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A guess as to why that line is there is that your flipping algorithm doesn't handle odd/middle lines well. I recommend the classical algorithm for flipping, for(int i = 0;i<length/2;i++) array[i] = array[array.length-i - 1] (psuedocode).


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They added it to build 79, the method is called: glfwSetWindowIcon(long window, Buffer images);


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From my own personal experiences, you can't really add the res folder into the jar file unless you use InputStreams (this is so that the game can read the res files inside the jar file and not in the same folder), however, you can add the native files into the jar. With JarSplice, there is a tab called "Add Natives," you use that tab to locate the natives ...


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The reason why your game takes up 15% CPU is because of your map size, which is 1024*768, and the game constantly has to run this map several times each second in the render() method, which of course would take up memory. I would suggest following this tutorial on TiledMap rendering (https://www.youtube.com/watch?v=0BivL6Carh4), start watching at around 6 ...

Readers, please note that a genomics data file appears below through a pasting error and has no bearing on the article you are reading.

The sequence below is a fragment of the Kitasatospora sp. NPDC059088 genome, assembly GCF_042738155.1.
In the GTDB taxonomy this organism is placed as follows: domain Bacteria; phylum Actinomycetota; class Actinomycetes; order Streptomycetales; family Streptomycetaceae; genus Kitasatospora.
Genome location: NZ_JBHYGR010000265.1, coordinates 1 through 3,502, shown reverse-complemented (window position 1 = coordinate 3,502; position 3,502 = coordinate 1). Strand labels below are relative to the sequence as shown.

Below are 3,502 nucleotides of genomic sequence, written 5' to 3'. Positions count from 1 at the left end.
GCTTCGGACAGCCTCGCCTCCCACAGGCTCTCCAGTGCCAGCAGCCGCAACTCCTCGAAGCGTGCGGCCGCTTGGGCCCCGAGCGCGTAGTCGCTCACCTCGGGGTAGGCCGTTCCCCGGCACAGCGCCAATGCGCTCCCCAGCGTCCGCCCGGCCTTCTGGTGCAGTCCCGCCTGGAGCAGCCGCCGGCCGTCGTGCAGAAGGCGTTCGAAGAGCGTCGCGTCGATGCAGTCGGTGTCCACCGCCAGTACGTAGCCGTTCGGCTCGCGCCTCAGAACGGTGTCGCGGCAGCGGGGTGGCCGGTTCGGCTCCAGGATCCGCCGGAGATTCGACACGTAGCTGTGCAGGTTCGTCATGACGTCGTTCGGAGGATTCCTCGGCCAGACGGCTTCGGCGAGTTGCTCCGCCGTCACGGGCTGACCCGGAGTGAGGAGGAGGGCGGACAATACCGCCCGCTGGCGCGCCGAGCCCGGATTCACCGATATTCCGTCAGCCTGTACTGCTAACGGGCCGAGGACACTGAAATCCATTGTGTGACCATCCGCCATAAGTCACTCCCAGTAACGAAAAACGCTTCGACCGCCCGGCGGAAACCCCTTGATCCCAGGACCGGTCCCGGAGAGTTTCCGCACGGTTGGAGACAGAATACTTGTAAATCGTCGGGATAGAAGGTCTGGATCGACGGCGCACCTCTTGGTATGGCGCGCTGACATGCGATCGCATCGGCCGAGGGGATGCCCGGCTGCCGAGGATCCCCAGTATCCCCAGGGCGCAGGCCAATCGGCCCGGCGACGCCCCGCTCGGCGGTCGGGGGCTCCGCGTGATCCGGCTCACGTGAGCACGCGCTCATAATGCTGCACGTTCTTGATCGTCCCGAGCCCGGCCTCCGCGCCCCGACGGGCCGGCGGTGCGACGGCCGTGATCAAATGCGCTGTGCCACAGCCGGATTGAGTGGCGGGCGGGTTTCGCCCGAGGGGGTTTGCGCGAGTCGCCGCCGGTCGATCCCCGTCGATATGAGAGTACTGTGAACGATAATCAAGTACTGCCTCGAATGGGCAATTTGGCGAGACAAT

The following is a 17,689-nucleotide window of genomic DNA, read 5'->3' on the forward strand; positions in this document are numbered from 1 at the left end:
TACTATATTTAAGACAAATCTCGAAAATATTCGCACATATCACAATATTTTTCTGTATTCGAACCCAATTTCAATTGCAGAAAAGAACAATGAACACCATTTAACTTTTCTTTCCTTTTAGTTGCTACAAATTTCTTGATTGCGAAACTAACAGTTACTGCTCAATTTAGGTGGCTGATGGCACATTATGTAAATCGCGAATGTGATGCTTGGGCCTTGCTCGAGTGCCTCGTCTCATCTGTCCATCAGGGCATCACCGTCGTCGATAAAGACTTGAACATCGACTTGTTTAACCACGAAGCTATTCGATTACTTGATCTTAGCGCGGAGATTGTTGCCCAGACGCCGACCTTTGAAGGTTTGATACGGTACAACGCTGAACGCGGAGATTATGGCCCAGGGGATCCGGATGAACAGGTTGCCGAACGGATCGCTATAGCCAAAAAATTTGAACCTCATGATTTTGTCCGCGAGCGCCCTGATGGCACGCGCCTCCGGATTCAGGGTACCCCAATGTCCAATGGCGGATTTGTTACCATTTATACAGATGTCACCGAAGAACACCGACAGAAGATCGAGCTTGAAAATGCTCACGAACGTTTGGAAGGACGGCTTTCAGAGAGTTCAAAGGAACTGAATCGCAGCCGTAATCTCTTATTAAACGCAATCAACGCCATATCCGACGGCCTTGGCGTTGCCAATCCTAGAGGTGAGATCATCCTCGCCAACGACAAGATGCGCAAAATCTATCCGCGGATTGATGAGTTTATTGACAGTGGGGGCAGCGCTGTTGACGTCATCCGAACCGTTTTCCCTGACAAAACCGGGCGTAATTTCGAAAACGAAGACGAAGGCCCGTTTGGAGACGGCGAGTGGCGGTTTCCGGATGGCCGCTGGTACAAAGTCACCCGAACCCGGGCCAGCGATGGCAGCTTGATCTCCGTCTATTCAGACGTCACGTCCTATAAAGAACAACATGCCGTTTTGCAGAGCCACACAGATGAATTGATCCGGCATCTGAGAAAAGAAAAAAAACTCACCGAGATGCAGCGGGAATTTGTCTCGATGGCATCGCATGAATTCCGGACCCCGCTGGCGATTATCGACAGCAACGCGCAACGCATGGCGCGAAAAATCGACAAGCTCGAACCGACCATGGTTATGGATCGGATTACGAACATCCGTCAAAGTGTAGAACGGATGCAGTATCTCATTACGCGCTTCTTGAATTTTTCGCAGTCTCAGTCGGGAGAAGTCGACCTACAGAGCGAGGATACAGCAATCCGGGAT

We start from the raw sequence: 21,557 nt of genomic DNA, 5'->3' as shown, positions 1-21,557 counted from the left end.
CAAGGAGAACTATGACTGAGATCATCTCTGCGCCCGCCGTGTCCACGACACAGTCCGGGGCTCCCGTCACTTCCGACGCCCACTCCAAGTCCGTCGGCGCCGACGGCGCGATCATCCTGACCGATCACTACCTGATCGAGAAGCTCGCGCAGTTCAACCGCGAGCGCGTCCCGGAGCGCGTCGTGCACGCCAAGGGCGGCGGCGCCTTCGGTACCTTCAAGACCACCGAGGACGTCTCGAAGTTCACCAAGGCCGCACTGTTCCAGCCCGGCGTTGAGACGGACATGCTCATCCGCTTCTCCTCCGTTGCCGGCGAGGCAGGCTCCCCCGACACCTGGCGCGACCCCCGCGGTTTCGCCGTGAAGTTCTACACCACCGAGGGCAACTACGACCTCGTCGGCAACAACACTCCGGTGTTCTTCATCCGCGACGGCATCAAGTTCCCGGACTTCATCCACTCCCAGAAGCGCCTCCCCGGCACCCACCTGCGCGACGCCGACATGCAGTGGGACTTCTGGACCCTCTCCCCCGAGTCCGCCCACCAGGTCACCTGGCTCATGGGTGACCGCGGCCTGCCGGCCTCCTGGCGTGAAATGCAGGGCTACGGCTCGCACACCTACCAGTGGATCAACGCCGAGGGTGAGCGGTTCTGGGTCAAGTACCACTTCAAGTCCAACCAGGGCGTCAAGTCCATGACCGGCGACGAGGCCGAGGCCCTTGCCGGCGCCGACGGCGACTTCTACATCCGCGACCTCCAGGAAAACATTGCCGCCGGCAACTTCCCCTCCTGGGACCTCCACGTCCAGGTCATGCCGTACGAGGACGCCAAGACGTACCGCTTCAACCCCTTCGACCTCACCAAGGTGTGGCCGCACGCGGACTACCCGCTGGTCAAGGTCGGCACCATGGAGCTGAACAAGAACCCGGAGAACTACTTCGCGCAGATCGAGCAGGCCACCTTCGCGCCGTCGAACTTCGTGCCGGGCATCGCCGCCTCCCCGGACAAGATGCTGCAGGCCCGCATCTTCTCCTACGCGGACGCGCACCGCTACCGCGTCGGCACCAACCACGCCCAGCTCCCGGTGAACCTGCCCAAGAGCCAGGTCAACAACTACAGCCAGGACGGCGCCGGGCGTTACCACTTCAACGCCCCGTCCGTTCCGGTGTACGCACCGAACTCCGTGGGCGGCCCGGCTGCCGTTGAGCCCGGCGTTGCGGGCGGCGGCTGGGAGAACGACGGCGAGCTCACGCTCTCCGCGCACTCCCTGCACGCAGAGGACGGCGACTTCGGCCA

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To fix the aspect ratio (and speed up the shader a bit): void main() { vec2 diff = (v_position + 1.0) * 0.5 - u_mousePosition; diff.x *= u_aspect; // e.g.: (16.0 / 9.0) for 16:9 float distance = dot(diff, diff); // square of distance, saves a square-root if(distance > u_lightRadius_squared)) { discard; } outColor = ...


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How do I know what the camera distance is from the image plane? I'm not sure if this is a meaningful question to ask - what is the image plane? A real camera has a plane on which an image is formed, but in OpenGL there is no such thing. If you need this for some physics-based calculation, you could possibly use the near clipping plane distance (third ...



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